06 Jun Precocious Puberty: Symptoms, Risk Factors & Psychological Effects
Table of Contents
- 1 First Signs and Symptoms of Early Puberty
- 2 How Common is Precocious Puberty?
- 3 Types and Causes of Early Puberty
- 4 Risk Factors of Precocious Puberty
- 5 Physical and Psychological Effects of Early Puberty
- 6 Diagnosis and Treatment of Early Puberty
- 7 How Can You Help As A Parent?
- 8 Frequently Asked Questions About Precocious Puberty
- 9 The Takeaway Message
Precocious puberty is fairly rare.
Moreover, the signs of early puberty are not something that will cause long-term physical damage.
But that doesn’t negate the fact that it’s crucial to be able to identify its signs early on in your child.
Signs of early puberty (aka precocious puberty) predominantly include sexual maturation before the usual age.
Some common symptoms are early period, breast development, pubic hair growth, deepening of voice, and facial hair growth, depending on the sex of the child.
If your child has been diagnosed with early puberty, though, treat them well as they barely know what it could be.
Not to mention, the effects of sudden physical changes can weigh heavily on their minds.
Having said that, there are many factors involved in early puberty.
This blog aims to help you identify the signs of early puberty, what causes early puberty in females and males, and what you can do about it.
First Signs and Symptoms of Early Puberty
Symptoms of early-onset puberty can develop before age 8 in girls and before age 9 in boys.
While many of the causes are unknown and unavoidable, some can be efficiently removed if the reasons include a cyst or a tumor.
Thus, to enable early diagnosis and treatment, we’ll firstly cater to the topic by detailing the main signs of early puberty.
First off, signs of precocious puberty are experienced differently by boys and girls.
Precocious Puberty Symptoms in Girls
- Early breast development.
- Spurred height early on but compromised growth as the child reaches adulthood. Usually, a growth spurt before 8.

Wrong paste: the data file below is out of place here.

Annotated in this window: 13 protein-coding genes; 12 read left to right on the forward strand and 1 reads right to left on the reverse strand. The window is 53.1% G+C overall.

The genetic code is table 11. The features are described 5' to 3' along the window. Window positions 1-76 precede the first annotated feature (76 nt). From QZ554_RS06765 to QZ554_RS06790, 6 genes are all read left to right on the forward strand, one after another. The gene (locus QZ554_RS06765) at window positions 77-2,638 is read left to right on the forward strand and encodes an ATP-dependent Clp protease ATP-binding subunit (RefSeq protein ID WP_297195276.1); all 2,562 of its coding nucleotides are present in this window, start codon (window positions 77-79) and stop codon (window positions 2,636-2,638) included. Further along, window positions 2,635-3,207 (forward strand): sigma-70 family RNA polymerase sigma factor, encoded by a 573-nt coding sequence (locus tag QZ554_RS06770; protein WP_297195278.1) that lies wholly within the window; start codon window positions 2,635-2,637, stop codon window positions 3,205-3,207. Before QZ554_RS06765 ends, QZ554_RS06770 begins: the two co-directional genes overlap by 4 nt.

- Menstruation before 10.
These were some of the early signs of puberty in girls.
While they are similar to the normal first signs of puberty in females, the only difference is the timing that makes it worrisome for many parents and even the child.
Now, moving forward, let’s enlist some of the early signs of puberty in boys.
Precocious Puberty Symptoms in Boys
- Development of testicles, penis, and scrotum.
- Frequent or spontaneous erections.
- Deepened voice.
- Facial, underarm, and early pubic hair growth.
Girls and boys with these physical maturation signs are often body conscious.
Further lack of support can show up as depression, poor self-confidence, and even substance abuse.
How Common is Precocious Puberty?
Well, it’s a rare health condition affecting 1 out of 5,000 children.
However, being rare doesn’t make it any less stressful, both for the parents and children.
So, what factors should be held responsible for the signs of early puberty? To simply put, what causes precocious puberty?
Types and Causes of Early Puberty
Medical science and other sources call the occurrence of this condition idiopathic.
In other words, the causes are unknown. Hence, there’s no such clinical trace or evidence to find out the exact cause of early puberty.
However, precocious puberty can often be the result of some health triggers from the past or an underlying one.
Well, for a better understanding of the triggers, we firstly should know about the different types of precocious puberty.
Two Types of Precocious Puberty
The types of early puberty are broadly classified as:
#1. Central Precocious Puberty (CPP)
In CPP, the secretion of gonadotropins by the brain, at a very young age, leads to precocious puberty.
Children facing CPP experience the signs of puberty but only earlier, which basically means they will experience the classic signs of precocious puberty. However, the triggers are relatively unknown.
Note: Gonadotropins are hormones responsible for causing the testicles or ovaries to produce other sex hormones, i.e., testosterone and estrogen.
#2. Peripheral Precocious Puberty (PPP)
This type of precocious puberty, PPP, is not as common as the CPP.
This occurs because of the early production of androgen and estrogen, before the age of normal puberty.
Here, the brain and pituitary gland have nothing to do with the secretion of these hormones. Rather it’s a localized issue with the testicles, ovaries, or an underactive thyroid gland.
Both the precocious puberty types not only result in the signs of early puberty differently but also constitute some health triggers.
What Causes Precocious Puberty?
The triggers may vary and can fall under both the categories of precocious puberty.
Below-listed are some of the possible causes of precocious puberty:
- Nervous system abnormalities
- Tumor in the pituitary gland
- Family history
- Tumor in ovary or testes
- Adrenal gland disorder
- McCune-Albright Syndrome
The first four triggers in the bullets are caused due to central precocious puberty, and the remaining comes under peripheral precocious puberty.